Is July 2015 The Bull Market’s High-Water Mark?

July 26, 2015

It’s occasionally useful to stand back and examine markets from a long-term perspective.   So, I’ve prepared the table below showing the 15-year gains in the Dow Jones Total Market Groups (DJTMG / weekly basis) along with precious metal assets (Black & Gold), major market indexes (Brown & Gold) and government statistics (Green & Gold).  The dates list the Barron’s issues when the data was originally published.   

My DJTMG data is not exactly as published in Barron’s.  I like market history, being able to create charts that span decades.  Unfortunately (for me) since October 1988 when Barron’s first began publishing DJTMG data, there have been momentous changes in finance, technology and the shopping habits of consumers.  To compensate for these new trends in the market Dow Jones and Barron’s have reconfigured the DJTMG several times since 1988 so it would accurately model the stock market with the passage of time.  I have not always followed along from change to change.  For the majority of the DJTMG indexes this has not been a problem.  After all, what significant changes have there been in Steel and Automobile Manufacturing since 1988?  However the changes in Finance and Technology since 1988 have been profound.  There used to be two DJTMG indexes for Computers, one with IBM the other without.  Today’s DJTMG has no Computer index at all instead it groups computers with its Digital Hardware index.

I expect the data from Barron’s 20 July 2015 issue will document the inflationary high water mark of the post Bretton Woods $35 gold standard era.  In the years (maybe months) to come I anticipate the arrival of DEFLATION as a consequence of decades of reckless “monetary policy”; and with it rising bond yields and interest rates which will soon dominate markets.

A little background on market history is in order here.  Barron’s 03 January 2000 issue was published at a time when the high-tech bubble was at its zenith, a time when most investors believed that investing in silicon chips and telecom stock (#86 & 97 in the table below) would allow them to retire with considerable wealth and security in the digital future.  In the first week of the high-tech 21st century, few believed the share price of Microsoft or Intel could possibly do anything but go up 20% each and every year.  Faith in “monetary policy”, as personified by Alan Greenspan was absolute, and 99% of those following the markets blindly accepted that the Federal Reserve System was dominated by genius which guaranteed bear markets were a thing of the past.  Robert Heller of the Federal Reserve certainly thought so in 1989.

"The Fed could support the stock market directly by buying market averages in the futures market, thus stabilizing the market as a whole. --- The stock market is certainly not too big for the Fed to handle."    - Robert Heller, former Governor of the Federal Reserve, 1989 WSJ interview.

Barron’s 20 July 2015 issue found itself published in a totally different world.  After not one but two historic bear markets declines, Semiconductor and Software stocks (#86 & 87 in the table) are still 16% below their last all-time highs of March 2000, although the glamour stocks of the 1990s have remained the perennial favorites of “market experts.” Baby Boomers, if not wiser are now fifteen years older and greyer.  And truth be told much of their grey hair comes from the realization that they are now saddled with oppressive debt as they approach retirement.  Governments, corporations, college graduates, and consumers are also overloaded with debt.  This toxic byproduct of Keynesian “monetary policy” (unpayable debt) isn’t going away anytime soon.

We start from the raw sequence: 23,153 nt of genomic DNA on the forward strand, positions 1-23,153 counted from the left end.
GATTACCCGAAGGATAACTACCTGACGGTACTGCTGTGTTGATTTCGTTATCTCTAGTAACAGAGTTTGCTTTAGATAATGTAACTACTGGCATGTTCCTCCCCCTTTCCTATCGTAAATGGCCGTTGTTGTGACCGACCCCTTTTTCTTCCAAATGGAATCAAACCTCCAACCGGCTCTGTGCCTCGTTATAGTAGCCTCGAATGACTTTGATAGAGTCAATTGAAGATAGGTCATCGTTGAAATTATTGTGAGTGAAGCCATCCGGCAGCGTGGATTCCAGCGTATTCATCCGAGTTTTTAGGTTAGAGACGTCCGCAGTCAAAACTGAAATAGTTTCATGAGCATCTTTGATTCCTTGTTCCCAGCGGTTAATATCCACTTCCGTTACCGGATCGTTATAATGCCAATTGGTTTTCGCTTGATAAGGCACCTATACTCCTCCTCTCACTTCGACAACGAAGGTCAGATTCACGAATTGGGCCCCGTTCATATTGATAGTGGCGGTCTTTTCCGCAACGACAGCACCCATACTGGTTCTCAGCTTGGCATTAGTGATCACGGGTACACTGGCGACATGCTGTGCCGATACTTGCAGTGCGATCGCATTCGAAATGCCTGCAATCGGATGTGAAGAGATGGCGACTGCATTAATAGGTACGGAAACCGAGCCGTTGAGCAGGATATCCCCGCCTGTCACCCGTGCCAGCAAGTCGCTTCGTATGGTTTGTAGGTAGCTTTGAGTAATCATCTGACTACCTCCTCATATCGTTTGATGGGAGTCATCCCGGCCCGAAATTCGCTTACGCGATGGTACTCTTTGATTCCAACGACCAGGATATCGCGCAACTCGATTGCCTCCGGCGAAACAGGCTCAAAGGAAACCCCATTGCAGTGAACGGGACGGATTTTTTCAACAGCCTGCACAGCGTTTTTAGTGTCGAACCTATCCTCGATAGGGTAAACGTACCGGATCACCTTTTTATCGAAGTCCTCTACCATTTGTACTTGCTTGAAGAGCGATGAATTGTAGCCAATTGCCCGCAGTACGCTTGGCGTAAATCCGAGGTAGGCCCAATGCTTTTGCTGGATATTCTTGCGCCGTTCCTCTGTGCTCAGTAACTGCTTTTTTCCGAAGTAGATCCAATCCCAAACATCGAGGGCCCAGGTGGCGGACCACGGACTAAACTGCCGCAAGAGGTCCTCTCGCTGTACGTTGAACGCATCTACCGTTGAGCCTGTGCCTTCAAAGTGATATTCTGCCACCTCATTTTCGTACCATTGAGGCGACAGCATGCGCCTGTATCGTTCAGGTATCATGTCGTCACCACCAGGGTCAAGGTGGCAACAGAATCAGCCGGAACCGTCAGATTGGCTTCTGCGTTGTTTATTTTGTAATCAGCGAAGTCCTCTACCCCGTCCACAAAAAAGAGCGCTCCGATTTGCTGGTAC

Janet Yellen now sits in Alan Greenspan’s chair, someone no one would call a genius, wrestles with the dilemma of when to increase the Fed Funds Rate from its current 0.10%.  After six years of Zero Interest Rate Policy (ZIRP), could the Fed Funds Rate be increased to even 1.00% without crashing the global economy?

As she has already postponed scheduled increases in the Fed Funds Rate, several times over the past few years, it appears she believes it can’t but realizes that someday she must.  When Yellen does finally begin to “normalize monetary policy” (increase Fed Funds Rate toward the pre-credit crisis level of over 5%), or maybe when the bond market initiates a selloff on its own, the markets will begin to deflate, and hundreds of trillions in interest-rate derivatives will come into the money.  The myth of genius sitting around the table at the FOMC will vanish along with the last of many market bubbles they inflated since August 1971.

That’s how I see our uncertain future playing out.  But now let’s have a look at what actually happened since the top of the high-tech bull market.  Who would have predicted in January 2000 that Tobacco would be the #2 investment over the next fifteen years?  Or that Healthcare Providers would be #1 after Obamacare legislation was passed?  No one I can recall.  

Even four years after the horrific market corrections beginning in 2011 (40% for gold and 70% for silver), the old monetary metals still managed to rank #12 & 33 in the table with triple digit percentage advances.  Of the major-stock indexes only the Dow Jones Transports (#34) outperformed silver bullion these past fifteen years.  The Dow Jones and S&P 500 (#64 & 67) may be within 3% of their last all-time high but still nowhere near a double in valuation after all these years.

Here is a little snippet from the table above, using data from Barron’s 02 May 2011 issue when silver peaked at $48 an ounce.  Silver and Gold bullion were at #2 & 4, with the gold miners (BGMI and XAU) at #7 & 15.  Energy was big in May 2011 with Coal leading the pack at #1.